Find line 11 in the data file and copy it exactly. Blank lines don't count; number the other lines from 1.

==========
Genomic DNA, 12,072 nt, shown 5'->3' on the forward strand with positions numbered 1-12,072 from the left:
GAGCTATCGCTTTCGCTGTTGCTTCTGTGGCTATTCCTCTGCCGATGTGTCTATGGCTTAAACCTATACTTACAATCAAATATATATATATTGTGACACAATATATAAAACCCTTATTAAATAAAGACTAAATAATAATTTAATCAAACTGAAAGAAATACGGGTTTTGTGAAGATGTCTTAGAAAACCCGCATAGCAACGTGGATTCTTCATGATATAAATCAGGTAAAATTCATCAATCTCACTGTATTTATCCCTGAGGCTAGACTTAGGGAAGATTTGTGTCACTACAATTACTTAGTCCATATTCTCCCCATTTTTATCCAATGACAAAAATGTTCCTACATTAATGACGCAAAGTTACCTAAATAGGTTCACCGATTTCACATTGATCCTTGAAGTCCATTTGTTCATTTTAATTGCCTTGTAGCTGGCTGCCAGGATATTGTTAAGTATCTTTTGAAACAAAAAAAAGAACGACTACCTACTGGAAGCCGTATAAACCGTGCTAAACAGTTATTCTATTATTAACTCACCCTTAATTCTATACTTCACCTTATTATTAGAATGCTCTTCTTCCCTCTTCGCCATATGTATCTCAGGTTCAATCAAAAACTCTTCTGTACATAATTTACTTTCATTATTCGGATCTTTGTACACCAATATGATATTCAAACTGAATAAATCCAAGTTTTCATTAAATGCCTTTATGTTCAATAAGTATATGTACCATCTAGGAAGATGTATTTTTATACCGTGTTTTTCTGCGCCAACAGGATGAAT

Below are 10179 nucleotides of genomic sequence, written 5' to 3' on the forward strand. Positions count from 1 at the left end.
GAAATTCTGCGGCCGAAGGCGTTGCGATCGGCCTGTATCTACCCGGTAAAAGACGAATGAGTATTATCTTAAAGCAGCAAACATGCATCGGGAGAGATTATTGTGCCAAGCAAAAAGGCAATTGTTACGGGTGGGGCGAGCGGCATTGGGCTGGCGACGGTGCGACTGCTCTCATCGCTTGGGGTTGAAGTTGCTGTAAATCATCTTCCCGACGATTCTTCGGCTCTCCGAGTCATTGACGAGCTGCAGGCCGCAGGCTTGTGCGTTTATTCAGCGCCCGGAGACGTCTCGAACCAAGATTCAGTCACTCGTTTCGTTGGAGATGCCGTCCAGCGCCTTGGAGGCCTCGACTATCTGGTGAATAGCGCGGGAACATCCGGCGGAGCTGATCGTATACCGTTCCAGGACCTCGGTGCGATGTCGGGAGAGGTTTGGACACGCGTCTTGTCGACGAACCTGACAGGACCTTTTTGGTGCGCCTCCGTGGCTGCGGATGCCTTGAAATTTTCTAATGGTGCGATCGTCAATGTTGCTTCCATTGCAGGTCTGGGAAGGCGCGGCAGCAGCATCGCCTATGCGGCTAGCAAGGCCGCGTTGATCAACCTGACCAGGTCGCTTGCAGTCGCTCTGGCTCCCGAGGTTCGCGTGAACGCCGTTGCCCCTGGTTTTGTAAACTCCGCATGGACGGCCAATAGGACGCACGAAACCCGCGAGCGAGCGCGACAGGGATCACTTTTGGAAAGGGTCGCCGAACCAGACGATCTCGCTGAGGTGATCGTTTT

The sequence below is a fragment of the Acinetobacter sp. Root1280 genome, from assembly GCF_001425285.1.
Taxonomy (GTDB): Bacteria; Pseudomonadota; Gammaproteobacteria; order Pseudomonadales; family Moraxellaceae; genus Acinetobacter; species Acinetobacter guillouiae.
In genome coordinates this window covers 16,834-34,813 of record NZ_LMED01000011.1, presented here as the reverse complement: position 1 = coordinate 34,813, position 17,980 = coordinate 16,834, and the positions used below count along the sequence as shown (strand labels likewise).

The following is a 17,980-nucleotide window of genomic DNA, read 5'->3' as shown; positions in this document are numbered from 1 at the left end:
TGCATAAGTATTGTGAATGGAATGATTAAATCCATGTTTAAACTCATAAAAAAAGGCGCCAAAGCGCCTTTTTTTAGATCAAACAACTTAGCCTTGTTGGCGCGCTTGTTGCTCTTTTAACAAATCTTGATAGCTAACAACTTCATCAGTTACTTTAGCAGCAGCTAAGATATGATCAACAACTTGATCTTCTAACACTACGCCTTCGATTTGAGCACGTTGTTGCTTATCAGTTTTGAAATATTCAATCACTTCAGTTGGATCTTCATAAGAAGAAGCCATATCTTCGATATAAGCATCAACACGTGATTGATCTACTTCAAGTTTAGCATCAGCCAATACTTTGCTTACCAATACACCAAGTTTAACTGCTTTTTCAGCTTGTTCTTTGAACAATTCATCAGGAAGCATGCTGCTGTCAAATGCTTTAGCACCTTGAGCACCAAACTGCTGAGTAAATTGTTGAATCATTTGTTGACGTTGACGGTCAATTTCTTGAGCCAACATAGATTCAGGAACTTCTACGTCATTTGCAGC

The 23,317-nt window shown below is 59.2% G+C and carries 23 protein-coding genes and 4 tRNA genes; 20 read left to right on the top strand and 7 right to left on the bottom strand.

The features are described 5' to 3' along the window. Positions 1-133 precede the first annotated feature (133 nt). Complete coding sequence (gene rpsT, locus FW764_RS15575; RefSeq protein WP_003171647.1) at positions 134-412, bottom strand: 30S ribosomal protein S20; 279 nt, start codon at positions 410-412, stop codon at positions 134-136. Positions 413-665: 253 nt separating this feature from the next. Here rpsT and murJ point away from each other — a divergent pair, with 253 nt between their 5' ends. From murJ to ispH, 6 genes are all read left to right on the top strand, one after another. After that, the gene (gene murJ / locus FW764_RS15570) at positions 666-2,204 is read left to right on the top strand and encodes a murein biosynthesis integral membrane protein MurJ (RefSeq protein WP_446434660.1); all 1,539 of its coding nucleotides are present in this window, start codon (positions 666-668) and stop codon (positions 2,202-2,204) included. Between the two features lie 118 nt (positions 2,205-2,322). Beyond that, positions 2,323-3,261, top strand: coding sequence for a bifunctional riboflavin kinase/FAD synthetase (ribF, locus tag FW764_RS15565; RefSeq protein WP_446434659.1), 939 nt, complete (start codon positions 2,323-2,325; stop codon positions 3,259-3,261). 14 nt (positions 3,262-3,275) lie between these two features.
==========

The features are described 5' to 3' along the window. Positions 1-133 precede the first annotated feature (133 nt). Complete coding sequence (gene rpsT, locus FW764_RS15575; RefSeq protein WP_003171647.1) at positions 134-412, bottom strand: 30S ribosomal protein S20; 279 nt, start codon at positions 410-412, stop codon at positions 134-136. Positions 413-665: 253 nt separating this feature from the next. Here rpsT and murJ point away from each other — a divergent pair, with 253 nt between their 5' ends. From murJ to ispH, 6 genes are all read left to right on the top strand, one after another. After that, the gene (gene murJ / locus FW764_RS15570) at positions 666-2,204 is read left to right on the top strand and encodes a murein biosynthesis integral membrane protein MurJ (RefSeq protein WP_446434660.1); all 1,539 of its coding nucleotides are present in this window, start codon (positions 666-668) and stop codon (positions 2,202-2,204) included. Between the two features lie 118 nt (positions 2,205-2,322). Beyond that, positions 2,323-3,261, top strand: coding sequence for a bifunctional riboflavin kinase/FAD synthetase (ribF, locus tag FW764_RS15565; RefSeq protein WP_446434659.1), 939 nt, complete (start codon positions 2,323-2,325; stop codon positions 3,259-3,261). 14 nt (positions 3,262-3,275) lie between these two features.